The Beer Act of 1830 made provision for licenses to be obtained for 2 guineas, John Bowles acquired the premises in 1855 to start the beer House. He raised a mortgage from John Waite in 1858 to finance the extensive works that were undertaken. A survey for The Listed Buildings in 1990, quoted above, suggests that the end chimney stacks were added in the 19th Century. A look at the brickwork confirms this. The rear extension, under the 'catslip' roof is of the same brickwork and was used as the bowling alley. John Bowles Senior, described as a builder and carpenter, bought the premises from Edward Monkton in 1822 for £200, of which £100 was a loan from John Monkton. This, we must assume, was the point at which Hoppers became a beer house.
John Bowles died in 1824 and was buried in Capel churchyard. He left the property to his wife for life (she died 1853 and was also buried in Capel churchyard) and then their 8 children in equal
shares. John Bowles junior bought out his siblings and their children in 1855 and under him there seems to have been a period of expansion. He is described as a carpenter and innkeeper and
borrowed £250 from John White in 1858, which he repaid in 1861.
He borrowed again in 1869 £240 from Eliza Skinner, which was repaid in 1876 when he sold the premises to Edward and Henry Kelsey in 1876 for £605. This was the first deed that had a site plan. It shows the extent of the beer house. The picture above is dated in the 1870's it shows the licencee Willian Clinch, born 1836, and his family, whose names were recorded in the 1881 census. The location of his grave in Capel churchyard is known. This copy of the photo was sent to the trustees in 2014 by a descendant.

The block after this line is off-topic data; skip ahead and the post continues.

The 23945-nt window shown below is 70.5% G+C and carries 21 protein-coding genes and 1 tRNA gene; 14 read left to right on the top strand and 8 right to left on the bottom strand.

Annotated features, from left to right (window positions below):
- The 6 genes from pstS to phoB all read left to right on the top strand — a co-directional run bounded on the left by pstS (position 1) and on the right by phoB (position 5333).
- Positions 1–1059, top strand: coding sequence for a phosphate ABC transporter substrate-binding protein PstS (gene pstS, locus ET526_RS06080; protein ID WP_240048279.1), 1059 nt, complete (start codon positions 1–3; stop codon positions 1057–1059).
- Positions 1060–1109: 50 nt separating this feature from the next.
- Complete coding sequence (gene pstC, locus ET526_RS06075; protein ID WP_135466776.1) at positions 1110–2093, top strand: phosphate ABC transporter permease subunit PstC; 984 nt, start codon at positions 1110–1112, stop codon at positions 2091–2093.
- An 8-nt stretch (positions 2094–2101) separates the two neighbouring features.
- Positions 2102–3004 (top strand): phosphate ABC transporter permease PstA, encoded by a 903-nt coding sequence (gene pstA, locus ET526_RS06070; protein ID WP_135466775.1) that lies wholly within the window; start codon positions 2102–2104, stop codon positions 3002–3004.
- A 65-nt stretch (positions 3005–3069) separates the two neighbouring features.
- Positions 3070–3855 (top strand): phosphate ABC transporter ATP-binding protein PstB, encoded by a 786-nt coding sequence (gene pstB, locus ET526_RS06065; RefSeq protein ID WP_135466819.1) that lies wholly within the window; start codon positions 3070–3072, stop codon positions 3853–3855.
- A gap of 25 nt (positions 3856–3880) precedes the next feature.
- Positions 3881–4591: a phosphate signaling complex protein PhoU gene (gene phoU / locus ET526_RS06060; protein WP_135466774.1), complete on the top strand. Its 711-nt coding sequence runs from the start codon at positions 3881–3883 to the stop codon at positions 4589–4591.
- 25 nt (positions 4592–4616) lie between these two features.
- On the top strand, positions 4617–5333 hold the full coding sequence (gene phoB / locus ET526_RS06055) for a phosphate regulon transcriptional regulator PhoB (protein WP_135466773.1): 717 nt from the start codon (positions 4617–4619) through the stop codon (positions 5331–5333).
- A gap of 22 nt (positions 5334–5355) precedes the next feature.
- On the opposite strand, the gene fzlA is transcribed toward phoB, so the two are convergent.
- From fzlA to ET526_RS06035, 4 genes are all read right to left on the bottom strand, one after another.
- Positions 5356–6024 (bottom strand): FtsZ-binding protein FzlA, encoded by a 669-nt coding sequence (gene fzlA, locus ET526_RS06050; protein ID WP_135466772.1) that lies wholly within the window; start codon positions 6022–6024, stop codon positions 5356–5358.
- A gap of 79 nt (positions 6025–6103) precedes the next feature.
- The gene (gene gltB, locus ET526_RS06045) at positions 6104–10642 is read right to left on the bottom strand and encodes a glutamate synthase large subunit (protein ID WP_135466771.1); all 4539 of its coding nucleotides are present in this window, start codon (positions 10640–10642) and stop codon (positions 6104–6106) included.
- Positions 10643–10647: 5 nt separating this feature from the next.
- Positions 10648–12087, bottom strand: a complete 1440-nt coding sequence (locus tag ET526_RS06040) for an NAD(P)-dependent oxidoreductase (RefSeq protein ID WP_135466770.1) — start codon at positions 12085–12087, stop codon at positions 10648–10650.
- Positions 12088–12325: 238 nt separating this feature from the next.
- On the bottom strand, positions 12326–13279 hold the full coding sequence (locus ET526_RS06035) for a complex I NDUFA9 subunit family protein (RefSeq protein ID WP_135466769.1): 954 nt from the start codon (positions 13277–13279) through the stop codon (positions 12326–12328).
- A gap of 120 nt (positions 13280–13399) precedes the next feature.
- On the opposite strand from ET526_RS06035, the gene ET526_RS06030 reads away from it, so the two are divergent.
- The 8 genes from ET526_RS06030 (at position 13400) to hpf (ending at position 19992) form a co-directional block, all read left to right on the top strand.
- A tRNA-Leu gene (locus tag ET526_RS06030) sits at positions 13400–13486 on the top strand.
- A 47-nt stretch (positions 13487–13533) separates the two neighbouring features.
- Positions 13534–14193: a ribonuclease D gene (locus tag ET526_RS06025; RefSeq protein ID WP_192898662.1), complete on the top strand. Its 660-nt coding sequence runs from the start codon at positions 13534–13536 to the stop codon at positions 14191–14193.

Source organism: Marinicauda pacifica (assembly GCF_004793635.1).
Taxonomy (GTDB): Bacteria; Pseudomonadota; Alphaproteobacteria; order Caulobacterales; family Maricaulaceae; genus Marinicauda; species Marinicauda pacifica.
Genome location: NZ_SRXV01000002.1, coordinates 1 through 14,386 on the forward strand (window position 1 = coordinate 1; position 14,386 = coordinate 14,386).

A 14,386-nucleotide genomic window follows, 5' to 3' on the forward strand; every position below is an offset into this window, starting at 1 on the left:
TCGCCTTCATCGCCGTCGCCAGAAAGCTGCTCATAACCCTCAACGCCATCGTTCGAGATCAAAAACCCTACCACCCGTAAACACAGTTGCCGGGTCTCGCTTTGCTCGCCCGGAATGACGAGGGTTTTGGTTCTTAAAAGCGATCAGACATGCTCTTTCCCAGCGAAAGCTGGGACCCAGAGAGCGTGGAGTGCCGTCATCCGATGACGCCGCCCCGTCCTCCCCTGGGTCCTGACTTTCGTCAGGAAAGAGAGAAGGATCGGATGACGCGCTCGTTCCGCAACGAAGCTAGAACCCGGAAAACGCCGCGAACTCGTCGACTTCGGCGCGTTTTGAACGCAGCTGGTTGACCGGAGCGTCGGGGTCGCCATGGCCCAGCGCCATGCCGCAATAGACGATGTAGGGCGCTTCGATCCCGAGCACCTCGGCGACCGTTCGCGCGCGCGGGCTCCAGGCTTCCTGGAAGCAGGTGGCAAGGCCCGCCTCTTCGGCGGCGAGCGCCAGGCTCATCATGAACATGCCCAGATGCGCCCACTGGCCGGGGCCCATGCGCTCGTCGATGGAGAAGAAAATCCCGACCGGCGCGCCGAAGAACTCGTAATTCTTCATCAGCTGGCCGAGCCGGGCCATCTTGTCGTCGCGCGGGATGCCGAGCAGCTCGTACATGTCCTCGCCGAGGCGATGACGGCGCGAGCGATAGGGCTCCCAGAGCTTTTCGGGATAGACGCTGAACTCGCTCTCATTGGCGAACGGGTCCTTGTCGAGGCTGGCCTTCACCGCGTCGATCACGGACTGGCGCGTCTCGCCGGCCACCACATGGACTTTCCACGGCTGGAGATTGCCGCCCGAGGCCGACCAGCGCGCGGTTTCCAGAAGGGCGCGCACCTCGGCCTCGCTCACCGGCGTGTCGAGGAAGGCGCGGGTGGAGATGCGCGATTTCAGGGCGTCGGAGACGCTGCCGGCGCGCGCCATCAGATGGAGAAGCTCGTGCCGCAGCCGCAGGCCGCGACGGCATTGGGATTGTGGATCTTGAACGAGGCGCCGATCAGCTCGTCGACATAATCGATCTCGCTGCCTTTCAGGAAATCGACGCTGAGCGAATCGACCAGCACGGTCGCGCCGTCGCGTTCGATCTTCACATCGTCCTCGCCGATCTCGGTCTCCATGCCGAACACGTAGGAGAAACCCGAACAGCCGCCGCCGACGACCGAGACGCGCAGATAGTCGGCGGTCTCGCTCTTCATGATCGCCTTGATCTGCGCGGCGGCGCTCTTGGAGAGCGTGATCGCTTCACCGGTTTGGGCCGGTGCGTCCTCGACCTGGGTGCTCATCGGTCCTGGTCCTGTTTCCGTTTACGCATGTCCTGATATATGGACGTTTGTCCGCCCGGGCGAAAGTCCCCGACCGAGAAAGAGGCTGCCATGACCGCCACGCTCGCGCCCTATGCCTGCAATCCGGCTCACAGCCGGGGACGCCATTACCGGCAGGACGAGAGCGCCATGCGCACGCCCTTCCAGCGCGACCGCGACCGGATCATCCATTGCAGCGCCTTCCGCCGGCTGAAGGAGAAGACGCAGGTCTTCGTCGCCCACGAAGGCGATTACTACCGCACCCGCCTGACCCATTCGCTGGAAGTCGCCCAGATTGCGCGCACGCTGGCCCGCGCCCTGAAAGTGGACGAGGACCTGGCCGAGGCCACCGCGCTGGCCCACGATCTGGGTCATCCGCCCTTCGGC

1878 was the peak year for Hops when 71,789 acres were in cultivation and Capel was the centre of the Kent hop industry. The Kelsey's partnership had started in 1855. They owned the Culverden Brewery in Tunbridge Wells, and spent 40 years acquiring local pubs, one of which was the Rose and Crown. By the time Henry retired in 1895 they owned over 100.
Edward Kelsey died in 1903 leaving the brewery to his son Arthur, who ran it until taken over by Flowers in 1948. Edward left the Rose and Crown to his sons and Adelaide Tolhurst wife of William Tolhurst of Moat farm. The sons sold out to Adelaide who, after the pub was closed at Christmas 1909 under the Licensing Compensation Act, leased the premises for a year and then sold it to Richard Wilson. He was lovingly referred to by his family as Uncle Dick; the people of Stepney called him Father Wilson and the press dubbed him 'The Hoppers Parson'.